An audio recording of the Savitri Study Class with Alok Pandey, Book 10 Canto 4.
Death confronts Savitri with the hard immutable law as the only Truth. He wonders, half-mockingly, if there is any other truth than the hard facts of earthly life. Even if there is something greater called God, the laws of matter still hold. It is as if the two, – Matter and Spirit looked away from each other in different directions.
Immutable, Death’s denial met her cry:
“However mighty, whatever thy secret name
Uttered in hidden conclaves of the gods,
Thy heart’s ephemeral passion cannot break
The iron rampart of accomplished things
With which the great Gods fence their camp in Space.
Whoever thou art behind thy human mask,
Even if thou art the Mother of the worlds
And pegst thy claim upon the realms of Chance,
The cosmic Law is greater than thy will.
Even God himself obeys the Laws he made:
The Law abides and never can it change,
The Person is a bubble on Time’s sea.
A forerunner of a greater Truth to come,
Thy soul creator of its freer Law,
Vaunting a Force behind on which it leans,
A Light above which none but thou hast seen,
Thou claimst the first fruits of Truth’s victory.
But what is Truth and who can find her form
Amid the specious images of sense,
Amid the crowding guesses of the mind
And the dark ambiguities of a world
Peopled with the incertitudes of Thought?
For where is Truth and when was her footfall heard
Amid the endless clamour of Time’s mart
And which is her voice amid the thousand cries
That cross the listening brain and cheat the soul?
Or is Truth aught but a high starry name
Or a vague and splendid word by which man’s thought
Sanctions and consecrates his nature’s choice,
The heart’s wish donning knowledge as its robe,
The cherished idea elect among the elect,
Thought’s favourite mid the children of half-light
Who high-voiced crowd the playgrounds of the mind
Or people its dormitories in infant sleep?
All things hang here between God’s yes and no,
Two Powers real but to each other untrue,
Two consort stars in the mooned night of mind
That towards two opposite horizons gaze,
The white head and black tail of the mystic drake,
The swift and the lame foot, wing strong, wing broken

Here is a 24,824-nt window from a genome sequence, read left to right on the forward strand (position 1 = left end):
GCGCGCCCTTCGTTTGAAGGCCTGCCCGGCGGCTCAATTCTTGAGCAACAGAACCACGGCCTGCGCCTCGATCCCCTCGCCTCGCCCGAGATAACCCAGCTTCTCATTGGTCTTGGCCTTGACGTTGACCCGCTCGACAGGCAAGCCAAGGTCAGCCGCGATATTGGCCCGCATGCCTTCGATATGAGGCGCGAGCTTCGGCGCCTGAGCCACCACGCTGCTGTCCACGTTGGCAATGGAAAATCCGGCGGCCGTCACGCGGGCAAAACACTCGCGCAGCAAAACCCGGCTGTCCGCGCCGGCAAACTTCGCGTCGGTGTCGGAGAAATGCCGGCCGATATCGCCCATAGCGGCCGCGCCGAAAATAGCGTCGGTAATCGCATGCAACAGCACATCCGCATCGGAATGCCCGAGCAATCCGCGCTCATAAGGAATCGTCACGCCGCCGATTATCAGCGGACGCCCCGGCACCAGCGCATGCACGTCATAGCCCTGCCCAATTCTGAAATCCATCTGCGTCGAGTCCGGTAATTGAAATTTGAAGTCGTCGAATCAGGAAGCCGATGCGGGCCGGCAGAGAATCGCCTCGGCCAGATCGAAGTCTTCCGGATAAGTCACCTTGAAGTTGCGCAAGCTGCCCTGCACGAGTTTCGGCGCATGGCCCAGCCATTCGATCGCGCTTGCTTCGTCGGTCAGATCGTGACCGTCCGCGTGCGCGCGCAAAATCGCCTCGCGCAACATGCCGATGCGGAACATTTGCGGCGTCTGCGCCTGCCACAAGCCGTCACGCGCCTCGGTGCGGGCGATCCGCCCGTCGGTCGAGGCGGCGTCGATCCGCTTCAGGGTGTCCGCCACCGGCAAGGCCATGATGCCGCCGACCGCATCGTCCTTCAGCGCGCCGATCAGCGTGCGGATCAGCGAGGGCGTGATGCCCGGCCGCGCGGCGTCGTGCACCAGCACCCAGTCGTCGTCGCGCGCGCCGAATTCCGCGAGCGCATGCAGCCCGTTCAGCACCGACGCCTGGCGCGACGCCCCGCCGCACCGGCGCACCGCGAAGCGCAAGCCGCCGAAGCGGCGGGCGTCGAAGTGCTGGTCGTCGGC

Sustaining the body of the uncertain world,
A great surreal dragon in the skies.
Too dangerously thy high proud truth must live
Entangled in Matter’s mortal littleness.
All in this world is true, yet all is false:
Its thoughts into an eternal cipher run,
Its deeds swell to Time’s rounded zero sum.
Thus man at once is animal and god,
A disparate enigma of God’s make
Unable to free the Godhead’s form within,
A being less than himself, yet something more,
The aspiring animal, the frustrate god
Yet neither beast nor deity but man,
But man tied to the kind earth’s labour strives to exceed
Climbing the stairs of God to higher things.
Objects are seemings and none knows their truth,
Ideas are guesses of an ignorant god.
Truth has no home in earth’s irrational breast:
Yet without reason life is a tangle of dreams,
But reason is poised above a dim abyss
And stands at last upon a plank of doubt.
Eternal truth lives not with mortal men.
Or if she dwells within thy mortal heart,
Show me the body of the living Truth
Or draw for me the outline of her face
That I too may obey and worship her.
Then will I give thee back thy Satyavan.
But here are only facts and steel-bound Law.
This truth I know that Satyavan is dead
And even thy sweetness cannot lure him back.
No magic Truth can bring the dead to life,
No power of earth cancel the thing once done,
No joy of the heart can last surviving death,
No bliss persuade the past to live again.
But Life alone can solace the mute Void
And fill with thought the emptiness of Time.
Leave then thy dead, O Savitri, and live.”
[Breaks are added to emphasize separate movements]